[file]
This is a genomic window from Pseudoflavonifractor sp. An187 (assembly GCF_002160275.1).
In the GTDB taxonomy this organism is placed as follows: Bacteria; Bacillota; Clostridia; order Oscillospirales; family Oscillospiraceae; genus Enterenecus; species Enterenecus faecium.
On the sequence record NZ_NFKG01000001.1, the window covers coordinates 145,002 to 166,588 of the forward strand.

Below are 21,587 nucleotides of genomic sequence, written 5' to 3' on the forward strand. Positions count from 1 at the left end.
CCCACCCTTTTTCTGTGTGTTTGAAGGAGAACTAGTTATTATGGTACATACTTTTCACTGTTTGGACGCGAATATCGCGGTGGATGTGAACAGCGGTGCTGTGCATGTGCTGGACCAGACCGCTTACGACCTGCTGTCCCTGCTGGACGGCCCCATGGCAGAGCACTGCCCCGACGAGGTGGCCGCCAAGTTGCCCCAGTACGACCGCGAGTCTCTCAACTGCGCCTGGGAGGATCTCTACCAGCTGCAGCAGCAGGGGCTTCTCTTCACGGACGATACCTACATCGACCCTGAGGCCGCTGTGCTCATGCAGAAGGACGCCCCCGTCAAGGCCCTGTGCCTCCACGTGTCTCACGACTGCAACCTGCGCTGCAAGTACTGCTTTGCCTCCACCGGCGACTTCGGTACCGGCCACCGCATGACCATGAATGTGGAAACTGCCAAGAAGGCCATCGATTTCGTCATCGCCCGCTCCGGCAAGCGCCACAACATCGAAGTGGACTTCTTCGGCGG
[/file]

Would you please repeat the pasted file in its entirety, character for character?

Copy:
This is a genomic window from Pseudoflavonifractor sp. An187 (assembly GCF_002160275.1).
In the GTDB taxonomy this organism is placed as follows: Bacteria; Bacillota; Clostridia; order Oscillospirales; family Oscillospiraceae; genus Enterenecus; species Enterenecus faecium.
On the sequence record NZ_NFKG01000001.1, the window covers coordinates 145,002 to 166,588 of the forward strand.

Below are 21,587 nucleotides of genomic sequence, written 5' to 3' on the forward strand. Positions count from 1 at the left end.
CCCACCCTTTTTCTGTGTGTTTGAAGGAGAACTAGTTATTATGGTACATACTTTTCACTGTTTGGACGCGAATATCGCGGTGGATGTGAACAGCGGTGCTGTGCATGTGCTGGACCAGACCGCTTACGACCTGCTGTCCCTGCTGGACGGCCCCATGGCAGAGCACTGCCCCGACGAGGTGGCCGCCAAGTTGCCCCAGTACGACCGCGAGTCTCTCAACTGCGCCTGGGAGGATCTCTACCAGCTGCAGCAGCAGGGGCTTCTCTTCACGGACGATACCTACATCGACCCTGAGGCCGCTGTGCTCATGCAGAAGGACGCCCCCGTCAAGGCCCTGTGCCTCCACGTGTCTCACGACTGCAACCTGCGCTGCAAGTACTGCTTTGCCTCCACCGGCGACTTCGGTACCGGCCACCGCATGACCATGAATGTGGAAACTGCCAAGAAGGCCATCGATTTCGTCATCGCCCGCTCCGGCAAGCGCCACAACATCGAAGTGGACTTCTTCGGCGG